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I have decided to change the format of my notation to a[X{a,b,c}]b. The previous form is not completely incorrect, but I prefer this.

Basic Separators

First, let's make a[X{x[0]y}]b = a[X{x,x,x...x}]b with y entries. That's the very first and basic separator. Now, before we think about the next separator, we have to think how multiple [0] separators would react. For example, what would this solve to: 9[X{3[0]2[0]3}3 = 9[X{3[0]2,2,2}]3. We have a few options.

  1. Weak option. 9[X{3[0]2,2,2}]3 = 9[X{3,3,2,2}]3. I think it's pretty obvious why this is lame.
  2. Medium option. 9[X{3[0]2,2,2}]3 = 9[X{3[0]9[X{2,2,2}]3}]3. This is way stronger but still rather weak.
  3. Strong option. This is a bit more complex, and the option I chose. 9[X{3[0]2,2,2}]3 = 9[X{3[0]2,9[X{3[0]2,9[X..{3[0]2,2,1}..]}]}] with 9[X{3[0]2,2,1}]3 nestings. In other words, by treating the series of entries as a sort of array in itself, we reach much higher strength.

Firstly though, I need to explain a few things. The nesting that works like normal arrays works only up to when there is only one entry left: the one to the right of the separator. From here, it's pretty clear how to continue with separators: a[X{x[y+1]z}]b = a[X{x[y]x[y]x[y]x...x[y]x}]b. Furthermore, separators are always solved right to left. That is, this: 7[X{2[4]3[1]2}]2 would decompose into this: 7[X{2[4]3[0]3}]2 = 7[X{2[4]3,3,3}]2 and not into this: 7[X{2[3]2[3]2[1]2}]2.

Here's a small example: 3[X{3[1]4[0]0,0}]2 = 3[X{3[1]4[0]3}]2 = 3[X{3[1]4,4,4}]2 = 3[X{3[1]4,3[X{3[1]4,3[X..{3[1]4,4,3}..]}]}]2 with 3[X{3[1]4,4,3}]2 nestings. This will eventually decompose into 3[X{3[1]x}]2 with a crazily large x, and that's equal to 3[X{3[0]3[0]3[0]...3[0]3}] with x 3's, and we've seen how big the numbers get with merely one [0] at the end!

Now that we've defined basic separators, surely we can go beyond. Well, yes, we can.

Nested Separators

We have defined separators, and we've defined arrays. Why not let the separators become arrays, like this: a[X{x[1,0]y}]b = a[X{x[0,a[X{x[0,a[X..[0,0]..]y}]y}]b with a[X{x[0,a[X{x[0,0]y}]b}]b nestings. With that in mind, we can make the separator an array in itself, even containing a separator! For example: 6[X{3[4[7]9,10[2[4]3]8]4}]5. This brings me to the limit of my notation so far (but not for long): the G(n) function.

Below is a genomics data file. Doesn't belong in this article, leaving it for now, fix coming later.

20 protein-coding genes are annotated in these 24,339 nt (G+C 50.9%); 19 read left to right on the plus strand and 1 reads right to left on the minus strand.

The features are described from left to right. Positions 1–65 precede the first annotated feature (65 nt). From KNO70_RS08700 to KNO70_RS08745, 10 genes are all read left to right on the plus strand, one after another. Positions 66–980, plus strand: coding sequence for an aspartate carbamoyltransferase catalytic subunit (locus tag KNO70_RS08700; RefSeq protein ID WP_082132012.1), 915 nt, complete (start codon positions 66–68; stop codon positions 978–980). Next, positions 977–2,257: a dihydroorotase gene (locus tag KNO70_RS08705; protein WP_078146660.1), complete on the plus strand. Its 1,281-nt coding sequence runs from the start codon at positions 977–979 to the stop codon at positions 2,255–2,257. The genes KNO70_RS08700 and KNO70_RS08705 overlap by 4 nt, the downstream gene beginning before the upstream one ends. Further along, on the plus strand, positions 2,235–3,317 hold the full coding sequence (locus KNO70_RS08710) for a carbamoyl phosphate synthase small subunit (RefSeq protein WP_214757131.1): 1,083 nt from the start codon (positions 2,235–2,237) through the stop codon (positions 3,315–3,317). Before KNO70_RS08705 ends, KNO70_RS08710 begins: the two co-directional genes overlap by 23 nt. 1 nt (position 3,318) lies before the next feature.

G(1) = 1
G(n) = n[X{n[n[n[...n[n]n...]n]n]n}]n with G(n-1) nestings. This function is at least f_w^w2(n), and I think much much more. Let's check the first values of this function:

G(1) = 1 (by definition)
G(2) = 2[X{2}]2 = 4 (trivial case)
G(3) = 3[X{3[3[3[3]3]3]3}]3 = 3[X{3[3[3[2]3[2]3]3]3}]3 = 3[X{3[3[3[2]3[1]3[1]3]3]3}]3 = 3[X{3[3[3[2]3[1]3[0]3[0]3]3]3}]3 = 3[X{3[3[3[2]3[1]3[0]3,3,3]3]3}]3 = 3[X{3[3[3[2]3[1]3[0]3,3[X{3[3[3[2]3[1]3[0]3,3[X{3[3[3[2]3[1]3[0]3,3[X..3[X{3[3[3[2]3[1]3[0]3,3,2}]3..]3]3]3}]3]3]3}]3]3]3}]3 with 3[X{3[3[3[2]3[1]3[0]3,3,2]3]3}]3 nestings.

That exploded pretty fast! I think my notation now deserves one or two numbers. G(10100) is called Googox (pronounced GOO-gox), and G10100(10100) is Supergox (pronounced SU-per-gox).

Rules

Definitions

An entry is a single non-negative integer or 2 non-negative integers separated by a separator, which is an entry inside square brackets.

"#" means a linear array, an array composed only of non-negative integers separated by commas. If there is a separator somewhere in the array, then the linear array counts only from the number to the right of the separator.

"N" means a non-zero number.

"&" means a single number or array composed of entries inside curly brackets separated by commas.

// means any amount of brackets and entries inside a separator on the left side (including zero, that is no nesting).

\\ means any amount of brackets and entries inside a separator on the left side (including zero).

Y means a string of zeroes of length zero or more in a linear array.

@ means rest of expression on the same level of nesting.

+++ means rest of expression.

Actual Rules

  1. a[X1]b = a^ba
  2. a[X&]1 = a^a
  3. a[Xx+1]b+1 = a[Xx](a[Xx+1]b)
  4. a[X{0}]b = a[Xa]b
  5. a[X{n+1}]b = a[Xa[Xa[X..{n}..]b]b]b with a[X{n}]b nestings
  6. a[X{+++,//Y,0,0\\}]b = a[X{+++,//Y,a\\}]b
  7. a[X{+++,//#,n+1,0\\} = a[X{+++,//#,n,a[X{+++,#,n,a[X..{+++,//#,n,0\\}..]b\\}]b\\}]b with a[X{+++,//#,n,a[X{+++,//#,n,0\\}]b\\}]b nestings
  8. a[X{+++,//#,m,n+1\\}]b = a[X{+++,//#,a[X+++,//#,a[X...{+++,//#,m,n\\}..]b\\}]b\\}]b with a[X{+++,//#,m,n\\}]b nestings.
  9. a[X{+++,//@x[0]y\\}]b = a[X{+++,//@x,x,x...x,x\\]b with y x's.
  10. a[X{+++,//@x[n+1]y\\}]b = a[X{+++,//@x[n]x[n]x[n]x...x[n]x\\}b with y x's.

The strength of the notation reaches up to about f_w^{w2+1}(n). Analysis coming soon!

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